South Africa is in the grips of its worst drought on record, and with an intense heat wave showing no signs of abating, the crisis could provide a mortal blow to the presidency of beleaguered ANC leader Jacob Zuma.

News24 reported 11 people have been confirmed killed by the unprecedented heat wave according to national health officials. In the North West province, temperatures have reached 40C and conditions are expected to persist for the next two months.

Strong El Nino weather patterns have caused the soaring temperatures experienced across South Africa, Zimbabwe and Namibia, and other countries in the region. Eastern Africa, which has seen wetter conditions in recent months, is bracing itself for drought later in 2016. The UN has said in Ethiopia 10 million are at risk of starvation.

In South Africa the drought is exacerbating economic woes which are already plaguing an embattled Zuma along with accusations of corruption. With the Rand in relative free-fall and a consumer debt problem, South African farmers and food producers are struggling to keep prices affordable as crops are decimated by the drought.

Nongoma district north west from Durban
The carcass of a cow lies in the Black Umfolozi riverbed, dry from the effects of the latest severe drought, in Nongoma district north-west from Durban Getty

The state is looking to import maize to offset the effects at massive cost. South Africa's Agriculture Minister Senzeni Zokwana told News24 the country would need to import 6 million of tons of maize to stave of the crisis, worth R20bn (£830m, $1.2bn), according to some estimates.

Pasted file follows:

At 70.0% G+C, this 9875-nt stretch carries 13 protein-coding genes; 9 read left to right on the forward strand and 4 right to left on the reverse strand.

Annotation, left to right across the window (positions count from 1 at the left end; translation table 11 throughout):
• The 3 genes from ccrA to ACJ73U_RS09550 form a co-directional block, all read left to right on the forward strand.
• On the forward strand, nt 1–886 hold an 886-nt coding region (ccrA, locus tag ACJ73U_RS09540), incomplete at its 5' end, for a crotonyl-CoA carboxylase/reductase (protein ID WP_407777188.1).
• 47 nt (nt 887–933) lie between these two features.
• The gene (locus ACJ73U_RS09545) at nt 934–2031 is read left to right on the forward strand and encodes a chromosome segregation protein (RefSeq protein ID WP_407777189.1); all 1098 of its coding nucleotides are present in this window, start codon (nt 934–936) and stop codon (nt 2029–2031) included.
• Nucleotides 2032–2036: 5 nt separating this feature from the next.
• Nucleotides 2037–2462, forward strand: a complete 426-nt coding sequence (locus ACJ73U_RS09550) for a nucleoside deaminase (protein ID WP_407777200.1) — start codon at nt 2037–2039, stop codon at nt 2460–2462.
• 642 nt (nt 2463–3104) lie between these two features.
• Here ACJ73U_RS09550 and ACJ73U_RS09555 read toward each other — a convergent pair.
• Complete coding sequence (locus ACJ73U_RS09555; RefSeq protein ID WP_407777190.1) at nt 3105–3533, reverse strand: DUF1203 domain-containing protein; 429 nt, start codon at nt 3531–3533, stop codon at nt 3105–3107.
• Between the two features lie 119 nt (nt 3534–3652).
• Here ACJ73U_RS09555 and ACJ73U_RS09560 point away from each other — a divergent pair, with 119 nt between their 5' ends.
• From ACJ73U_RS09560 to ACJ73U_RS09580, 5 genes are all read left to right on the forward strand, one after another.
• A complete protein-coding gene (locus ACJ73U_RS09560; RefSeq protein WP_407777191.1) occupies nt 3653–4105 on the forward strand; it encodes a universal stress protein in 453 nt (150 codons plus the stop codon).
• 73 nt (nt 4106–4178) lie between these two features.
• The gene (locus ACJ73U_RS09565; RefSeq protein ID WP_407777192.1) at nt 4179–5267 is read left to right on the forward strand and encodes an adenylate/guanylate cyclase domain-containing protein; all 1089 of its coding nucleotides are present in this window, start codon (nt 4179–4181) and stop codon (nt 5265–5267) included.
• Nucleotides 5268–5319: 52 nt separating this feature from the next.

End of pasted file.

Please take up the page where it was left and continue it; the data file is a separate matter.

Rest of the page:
"In the worst case scenario, the nation would probably need to import as much as four million tons of maize. There is a possibility of five to six tons import needs of both white and yellow maize. Combining with the predicted regional needs such as Zimbabwe, Lesotho, Namibia, Botswana and Swaziland, import needs will be at 10.9 million tons, covering other commodities such as soya and wheat," Zokwana was quoted as saying.

A paper by the Institute for Security Studies (ISS) has called the effect of the drought "catastrophic" and questioned Zuma's lack of urgency over the issue. A lack of political leadership has meant farmers have been forced to fend for themselves.

The ISS has said South Africa is over-exploiting its freshwater resources. Those farmers who are already too poor to afford water have had to look to charity from the neighbours. In some areas, children are drinking sewerage water out of desperation.

Mandela Bridge in Johannesburg
Demonstrators display placards and banners calling for the resignation of South African president as they cross Mandela Bridge in Johannesburg Getty Images

Increasing dissatisfaction with Zuma's leadership has reopened racial rifts in the country and launched an increasingly popular 'Zuma must fall' campaign which spread quickly on social media along with other so-called hashtag protests in South Africa.

A 'Zuma Must Fall' banner which appeared in Cape Town has been removed by ANC supporters, but the anti-Zuma protest movement, which reached its peak in December, has merged with the #FeesMustFall campaign, a student movement which caught the public imagination in October.

People in Pretoria, Cape Town, Port Elizabeth and Johannesburg took to the streets at the close of 2015, insisting that corruption has worsened in South Africa since Zuma came to power in 2009. The march coincided with the public holiday, Day of Reconciliation, which is to encourage national unity and was again precipitated by economic woes.